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Do I Need a Prenuptial Agreement?

Getting married is always a significant life event, and especially during COVID-19 times. Where will the venue be? How many people will be allowed to attend? Will you have to wear a mask at the altar? With all of the uncertainty, the last thing you need is to worry about is how to protect your assets.

For most romantics, the term “prenuptial agreement” has a pretty bad stigma – it feels like a promise that you are planning to get a divorce, or a signal that you don’t want to share your assets with your spouse-to-be. For others, it’s a safety net – a promise that, if things get too rocky, at least you both will be able to separate what was yours before you were married.

The majority of people do not need a prenuptial agreement; but for those who do, they are very important. There are generally two groups of people whose financial situations call for prenuptial agreements. The first group are those who have inherited money or have quickly grown their financial nest egg. A “financial nest egg” means an accumulation of assets by a couple for financial security. They may be getting married young, have trusts they would like to protect, or other family assets they would like to protect in case of death or divorce. The second group are those with an acquired financial nest egg, usually with their first spouse, and have children. Generally older, they may be getting married for a second (or third or more) time, have children, or just have worked their whole life and want to protect their wealth. The latter group is the most common, but both are in need of protection of their personal assets.

It is important to note that prenuptial agreements are applicable to divorce or death. In the event of divorce, both spouses walk away with their assets from before they were married if so designated in the prenuptial agreement, and they split the assets that they acquired and commingled during their marriage. In the case of death, each spouse has the power to designate in their estate plan their own assets that they have designated in the prenuptial agreement to whomever they choose, usually their children, but their joint commingled assets become a part of their estate relative to their spouse.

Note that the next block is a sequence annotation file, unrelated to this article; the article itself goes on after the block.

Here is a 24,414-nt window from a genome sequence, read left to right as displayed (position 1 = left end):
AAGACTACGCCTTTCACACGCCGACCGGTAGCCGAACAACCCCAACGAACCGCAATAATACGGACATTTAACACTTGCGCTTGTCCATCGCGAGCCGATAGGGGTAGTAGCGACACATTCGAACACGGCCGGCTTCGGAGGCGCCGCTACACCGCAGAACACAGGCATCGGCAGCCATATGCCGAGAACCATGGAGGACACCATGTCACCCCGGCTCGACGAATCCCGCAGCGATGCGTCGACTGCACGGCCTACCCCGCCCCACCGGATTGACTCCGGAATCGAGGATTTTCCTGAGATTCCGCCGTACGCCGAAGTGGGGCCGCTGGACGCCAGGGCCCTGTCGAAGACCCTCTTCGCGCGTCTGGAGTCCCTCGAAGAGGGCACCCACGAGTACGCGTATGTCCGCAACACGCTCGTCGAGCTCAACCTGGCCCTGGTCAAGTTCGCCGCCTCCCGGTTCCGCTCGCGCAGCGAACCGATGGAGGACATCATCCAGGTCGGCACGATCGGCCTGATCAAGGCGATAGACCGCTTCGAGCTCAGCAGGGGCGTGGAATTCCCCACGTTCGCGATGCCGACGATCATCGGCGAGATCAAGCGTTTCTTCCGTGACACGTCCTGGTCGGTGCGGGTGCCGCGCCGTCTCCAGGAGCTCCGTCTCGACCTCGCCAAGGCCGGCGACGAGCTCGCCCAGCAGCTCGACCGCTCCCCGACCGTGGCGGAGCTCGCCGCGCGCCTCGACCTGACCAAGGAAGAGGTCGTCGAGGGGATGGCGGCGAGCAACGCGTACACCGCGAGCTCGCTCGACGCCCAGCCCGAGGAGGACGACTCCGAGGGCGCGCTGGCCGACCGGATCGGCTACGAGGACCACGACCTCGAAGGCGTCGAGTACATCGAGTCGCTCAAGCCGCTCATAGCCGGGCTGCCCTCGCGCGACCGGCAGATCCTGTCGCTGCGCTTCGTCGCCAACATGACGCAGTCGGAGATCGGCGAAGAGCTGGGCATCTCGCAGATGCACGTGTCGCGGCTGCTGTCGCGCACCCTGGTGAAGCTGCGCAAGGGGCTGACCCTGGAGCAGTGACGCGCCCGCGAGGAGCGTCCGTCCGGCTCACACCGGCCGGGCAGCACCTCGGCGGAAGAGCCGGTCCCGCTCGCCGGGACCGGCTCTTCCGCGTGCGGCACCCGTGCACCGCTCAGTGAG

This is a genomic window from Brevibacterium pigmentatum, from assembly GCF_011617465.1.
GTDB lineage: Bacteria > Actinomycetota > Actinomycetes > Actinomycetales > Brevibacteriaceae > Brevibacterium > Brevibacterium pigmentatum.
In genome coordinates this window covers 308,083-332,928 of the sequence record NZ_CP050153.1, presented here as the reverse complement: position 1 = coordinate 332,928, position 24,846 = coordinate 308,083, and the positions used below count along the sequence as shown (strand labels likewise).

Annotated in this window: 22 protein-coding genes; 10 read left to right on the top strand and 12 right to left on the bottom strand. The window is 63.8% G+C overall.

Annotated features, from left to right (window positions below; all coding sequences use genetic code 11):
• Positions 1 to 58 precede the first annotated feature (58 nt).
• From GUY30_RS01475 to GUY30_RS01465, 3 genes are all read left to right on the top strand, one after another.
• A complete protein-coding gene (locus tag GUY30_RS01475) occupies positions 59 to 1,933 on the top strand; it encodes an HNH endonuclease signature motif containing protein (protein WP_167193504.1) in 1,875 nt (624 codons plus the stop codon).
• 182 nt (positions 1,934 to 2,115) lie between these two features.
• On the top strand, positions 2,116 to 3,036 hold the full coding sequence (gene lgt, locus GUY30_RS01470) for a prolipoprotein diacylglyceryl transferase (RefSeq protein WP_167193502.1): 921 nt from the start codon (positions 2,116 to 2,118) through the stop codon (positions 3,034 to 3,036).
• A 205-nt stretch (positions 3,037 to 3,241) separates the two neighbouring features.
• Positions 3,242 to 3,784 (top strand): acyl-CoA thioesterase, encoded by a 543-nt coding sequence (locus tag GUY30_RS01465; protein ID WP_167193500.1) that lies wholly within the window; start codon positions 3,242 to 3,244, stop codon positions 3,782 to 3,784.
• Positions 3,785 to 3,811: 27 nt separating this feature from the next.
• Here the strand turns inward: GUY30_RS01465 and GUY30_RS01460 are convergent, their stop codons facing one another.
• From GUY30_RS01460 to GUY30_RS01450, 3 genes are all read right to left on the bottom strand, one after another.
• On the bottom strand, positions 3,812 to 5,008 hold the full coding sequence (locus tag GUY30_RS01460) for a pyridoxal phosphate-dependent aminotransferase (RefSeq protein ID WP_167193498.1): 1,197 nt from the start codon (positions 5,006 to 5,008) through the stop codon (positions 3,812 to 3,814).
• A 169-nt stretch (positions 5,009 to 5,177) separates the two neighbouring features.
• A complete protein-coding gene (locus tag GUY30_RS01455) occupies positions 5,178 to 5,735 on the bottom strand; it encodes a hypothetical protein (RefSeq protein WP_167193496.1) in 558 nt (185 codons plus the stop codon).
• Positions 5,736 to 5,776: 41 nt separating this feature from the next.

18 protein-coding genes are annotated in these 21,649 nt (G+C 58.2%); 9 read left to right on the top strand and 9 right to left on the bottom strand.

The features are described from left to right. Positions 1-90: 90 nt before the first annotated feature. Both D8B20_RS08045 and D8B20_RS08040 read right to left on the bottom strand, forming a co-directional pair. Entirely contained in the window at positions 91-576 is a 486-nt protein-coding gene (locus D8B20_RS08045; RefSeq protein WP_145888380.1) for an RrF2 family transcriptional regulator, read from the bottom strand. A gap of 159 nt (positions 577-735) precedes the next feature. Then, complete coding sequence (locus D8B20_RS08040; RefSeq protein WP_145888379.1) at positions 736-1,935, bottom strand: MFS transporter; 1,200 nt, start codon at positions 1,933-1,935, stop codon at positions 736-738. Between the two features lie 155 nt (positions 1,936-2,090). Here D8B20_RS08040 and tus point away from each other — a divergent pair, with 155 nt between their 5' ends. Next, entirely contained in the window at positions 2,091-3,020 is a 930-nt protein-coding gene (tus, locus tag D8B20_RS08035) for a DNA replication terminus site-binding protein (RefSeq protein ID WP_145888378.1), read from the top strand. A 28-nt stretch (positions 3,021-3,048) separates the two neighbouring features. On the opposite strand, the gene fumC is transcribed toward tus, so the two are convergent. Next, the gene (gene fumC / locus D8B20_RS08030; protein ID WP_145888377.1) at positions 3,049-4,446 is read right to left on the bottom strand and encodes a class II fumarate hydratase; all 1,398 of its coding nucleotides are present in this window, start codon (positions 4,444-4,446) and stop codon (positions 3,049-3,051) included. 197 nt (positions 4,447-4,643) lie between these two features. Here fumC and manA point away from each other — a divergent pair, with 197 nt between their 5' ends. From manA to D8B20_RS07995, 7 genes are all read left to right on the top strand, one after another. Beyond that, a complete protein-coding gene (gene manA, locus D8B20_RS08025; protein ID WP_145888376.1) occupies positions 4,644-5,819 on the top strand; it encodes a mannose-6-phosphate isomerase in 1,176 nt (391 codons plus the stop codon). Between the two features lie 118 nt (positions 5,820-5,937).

Individual assets should not be commingled with joint assets unless you want them to “gravitate” over to a joint marital asset clarification. According to Tom Houston, Partner at Berkshire and Burmeister, commingling is a big deal when it comes to prenuptial agreements. This is because of beneficiary designations and how you have things titled or deeded. For example, if you jointly title an asset from one of the spouse’s pre-marital assets, then it’s going to move over to become part of their joint marital assets and could override the terms of the prenuptial agreement. That is why it is important to designate beneficiaries and title and deed your assets correctly in accord with your prenuptial agreement and listed assets.

It is also important that both parties retain their own counsel to avoid any conflict of interest issues when developing a prenuptial agreement. This is important for estate and prenuptial agreement planning. Both spouses need to be able to divide their designated assets the way they see fit, without worrying about the influence of their partner. For example, if a woman is getting married for a second time and wants most of her money to go to her kids instead of her new spouse, she should be able to make that determination without any conflict of interest.

Tom Houston says he encourages couples who want to get married right now “to stop and think about what you’re doing – do you fall into one of these categories for the need for a prenuptial agreement? Do you have accumulated assets that you want to designate in accord with a prenuptial agreement?” Even if it’s only a small amount of assets, it’s still an important consideration. “Be clear before you get married,” Tom says, “because after the fact, the law applies, and you are subject to legal determination on your assets.”

So, before you say, “I do,” ask, “Do I want to keep my assets separate?” If so, hire an attorney to help you draft a prenuptial agreement. The attorneys at Berkshire and Burmeister can assist with prenuptial agreements and related estate planning needs.

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